If you think kites are just kids’ toys, think again. Or better yet, take a trip to the World Kite Museum in Long beach, Washington. You’re sure to change the way you look at kites after visiting this colorful and fascinating showcase of the finest kites in the world, and the people who fly them.
It is only fitting that the museum be located here, since Long Beach is home to the annual Washington State International Kite Festival, one of the biggest and most famous events in the world of kite flying. Scheduled for August 15-21 this year, the festival will draw some of the best known and most experienced kite flyers from around the world.
Exhibits at the Kite Museum tell the history of kites around the world, and show the many types of kites from different cultures, and the roles they play. Kites are not just toys; over the years kites have served mankind as research tools, in hunting and fishing, and even in wartime.
The first display we saw at the museum was a beautiful collection of bird kites, flying pieces of art that ranged in size from diminutive to gigantic. Birds are a popular theme in kite design and art worldwide. There were kites mounted on display boards, kites mounted on the walls, and kites hanging from the rafters. Beautiful, brilliant kites everywhere we looked!
The next gallery had a collection of kites used at war over the years. During World War I, giant kites like this (top) were used to lift men high into the air, where they could see over the horizon to observe enemy troop positions and direct artillery fire. In World War II, kites were used as aerial targets in gunnery training (center), and to collect weather data and to report on enemy activity (bottom).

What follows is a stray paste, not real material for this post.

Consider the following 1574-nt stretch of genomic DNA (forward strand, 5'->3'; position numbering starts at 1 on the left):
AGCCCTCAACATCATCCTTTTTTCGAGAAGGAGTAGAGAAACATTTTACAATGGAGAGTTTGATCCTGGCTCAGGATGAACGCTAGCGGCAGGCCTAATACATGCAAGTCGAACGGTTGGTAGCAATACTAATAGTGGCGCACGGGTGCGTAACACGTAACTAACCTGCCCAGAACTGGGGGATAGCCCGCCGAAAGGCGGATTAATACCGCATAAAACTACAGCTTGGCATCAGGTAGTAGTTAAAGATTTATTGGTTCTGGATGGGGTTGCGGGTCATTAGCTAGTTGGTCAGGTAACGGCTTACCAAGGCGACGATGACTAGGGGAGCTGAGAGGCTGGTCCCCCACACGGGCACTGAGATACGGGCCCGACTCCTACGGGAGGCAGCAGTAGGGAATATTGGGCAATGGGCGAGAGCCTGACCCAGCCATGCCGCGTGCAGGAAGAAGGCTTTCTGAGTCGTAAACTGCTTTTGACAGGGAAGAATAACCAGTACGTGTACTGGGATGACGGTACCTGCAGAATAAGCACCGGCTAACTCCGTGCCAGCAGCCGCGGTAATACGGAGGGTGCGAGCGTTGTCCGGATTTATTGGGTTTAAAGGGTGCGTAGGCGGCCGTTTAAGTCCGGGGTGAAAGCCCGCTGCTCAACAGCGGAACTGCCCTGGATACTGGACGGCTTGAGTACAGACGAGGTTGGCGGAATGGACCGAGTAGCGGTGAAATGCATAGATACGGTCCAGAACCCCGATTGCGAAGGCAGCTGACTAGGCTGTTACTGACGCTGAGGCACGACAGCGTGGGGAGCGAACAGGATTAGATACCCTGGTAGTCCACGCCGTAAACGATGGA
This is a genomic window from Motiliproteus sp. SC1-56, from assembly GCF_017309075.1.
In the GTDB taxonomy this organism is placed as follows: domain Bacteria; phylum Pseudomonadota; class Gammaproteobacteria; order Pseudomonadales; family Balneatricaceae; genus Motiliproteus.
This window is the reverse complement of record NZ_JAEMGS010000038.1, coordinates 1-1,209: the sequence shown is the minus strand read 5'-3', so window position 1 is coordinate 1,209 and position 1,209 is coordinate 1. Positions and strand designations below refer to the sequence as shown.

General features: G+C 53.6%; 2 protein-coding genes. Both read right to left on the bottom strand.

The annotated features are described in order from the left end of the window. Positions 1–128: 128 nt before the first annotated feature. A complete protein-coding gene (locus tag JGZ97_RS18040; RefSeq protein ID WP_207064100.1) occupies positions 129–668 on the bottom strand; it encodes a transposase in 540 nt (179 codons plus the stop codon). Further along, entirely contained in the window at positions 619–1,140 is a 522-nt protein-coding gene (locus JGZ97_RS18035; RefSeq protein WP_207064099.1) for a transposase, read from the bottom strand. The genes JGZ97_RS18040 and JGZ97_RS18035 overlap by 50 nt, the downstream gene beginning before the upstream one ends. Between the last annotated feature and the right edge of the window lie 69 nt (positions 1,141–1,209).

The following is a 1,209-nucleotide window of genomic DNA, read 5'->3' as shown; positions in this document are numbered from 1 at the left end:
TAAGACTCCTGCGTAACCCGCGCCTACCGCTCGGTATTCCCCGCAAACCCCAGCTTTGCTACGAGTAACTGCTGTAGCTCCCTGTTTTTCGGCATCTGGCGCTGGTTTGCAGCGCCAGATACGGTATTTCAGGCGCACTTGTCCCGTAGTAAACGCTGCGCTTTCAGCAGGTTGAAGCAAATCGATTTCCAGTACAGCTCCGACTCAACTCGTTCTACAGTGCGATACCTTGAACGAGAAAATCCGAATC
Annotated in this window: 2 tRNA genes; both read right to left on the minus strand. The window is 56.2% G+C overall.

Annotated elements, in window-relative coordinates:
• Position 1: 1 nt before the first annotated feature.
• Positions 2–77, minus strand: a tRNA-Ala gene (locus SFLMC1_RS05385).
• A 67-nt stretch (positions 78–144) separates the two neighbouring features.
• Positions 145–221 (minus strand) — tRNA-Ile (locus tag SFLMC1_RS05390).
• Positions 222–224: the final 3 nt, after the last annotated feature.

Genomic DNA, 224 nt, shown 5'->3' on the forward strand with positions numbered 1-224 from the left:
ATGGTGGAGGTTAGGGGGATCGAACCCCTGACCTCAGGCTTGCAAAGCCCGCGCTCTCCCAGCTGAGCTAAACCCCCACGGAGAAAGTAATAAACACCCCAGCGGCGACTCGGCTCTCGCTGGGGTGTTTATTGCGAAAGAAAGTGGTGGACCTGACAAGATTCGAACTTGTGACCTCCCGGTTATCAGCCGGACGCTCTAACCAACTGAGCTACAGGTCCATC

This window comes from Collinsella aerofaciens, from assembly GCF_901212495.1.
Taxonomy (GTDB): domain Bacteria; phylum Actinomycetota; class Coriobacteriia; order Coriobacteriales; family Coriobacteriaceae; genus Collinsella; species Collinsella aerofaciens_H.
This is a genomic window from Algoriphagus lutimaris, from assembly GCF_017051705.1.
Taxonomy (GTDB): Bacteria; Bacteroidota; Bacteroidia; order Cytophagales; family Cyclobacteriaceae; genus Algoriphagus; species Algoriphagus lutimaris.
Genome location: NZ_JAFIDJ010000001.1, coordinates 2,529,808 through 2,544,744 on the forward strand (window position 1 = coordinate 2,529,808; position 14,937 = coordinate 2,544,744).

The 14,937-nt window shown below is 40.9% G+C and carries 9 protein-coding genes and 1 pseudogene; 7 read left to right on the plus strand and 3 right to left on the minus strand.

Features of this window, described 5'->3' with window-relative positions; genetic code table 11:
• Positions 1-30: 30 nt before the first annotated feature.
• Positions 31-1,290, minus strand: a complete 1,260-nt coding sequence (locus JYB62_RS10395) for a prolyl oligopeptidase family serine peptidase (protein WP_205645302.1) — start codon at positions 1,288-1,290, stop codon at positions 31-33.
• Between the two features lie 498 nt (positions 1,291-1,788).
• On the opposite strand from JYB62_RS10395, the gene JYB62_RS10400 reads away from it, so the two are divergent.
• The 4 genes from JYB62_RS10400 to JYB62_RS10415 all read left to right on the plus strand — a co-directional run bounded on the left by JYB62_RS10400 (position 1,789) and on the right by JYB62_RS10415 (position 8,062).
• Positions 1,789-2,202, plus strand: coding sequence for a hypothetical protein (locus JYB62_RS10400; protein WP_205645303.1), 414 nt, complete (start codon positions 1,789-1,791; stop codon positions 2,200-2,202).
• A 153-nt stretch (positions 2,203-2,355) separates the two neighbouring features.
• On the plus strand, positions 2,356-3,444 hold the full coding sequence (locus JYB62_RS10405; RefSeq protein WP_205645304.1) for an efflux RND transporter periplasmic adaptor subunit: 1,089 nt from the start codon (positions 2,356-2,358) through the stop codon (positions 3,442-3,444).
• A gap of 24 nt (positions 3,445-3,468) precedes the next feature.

Kites have been used in another type of fighting for centuries. From Japan and China to Pakistan, kite fighting has been a popular sport. In some cultures, kites have metal blades attached to their lines, and the object is to cut the opponent’s control lines and set his kite free. In other places, the kite line itself is the weapon, impregnated with ground glass to allow it to saw through the opponent’s control lines.
Some of the most colorful kites at the museum come from Japan and China. Japanese kites are decorated with folklore heroes, and are used to illustrate popular stories.
Chinese kites range from traditional one dimensional styles like these (top), to elaborate three dimensional art forms that are used in ceremonies and parades (below).
Kites are also used in technology research, and are helping science and industry come up with new ways to exploit solar and wind power, and to save energy. I was fascinated to learn that cargo ships are experimenting with huge kites that are flown high overhead, and act as giant sails to help propel the vessels. The shipping industry reports that kites like these can help save anywhere from 10 to 35 percent on fuel consumption.
The Kite Museum has a very nice gift shop, where visitors can shop an excellent selection of kites, kite accessories, books, and souvenirs. Terry and I agreed that the World Kite Museum has been one of our favorite stops along the entire coast, and a highlight of our trip.
The World Kite Museum is located at 303 Sid Snyder Drive, in Long Beach, and can be reached at (360) 642-4020.
Thought For The Day – The only way you can fail is to try, and that is more than most people ever do.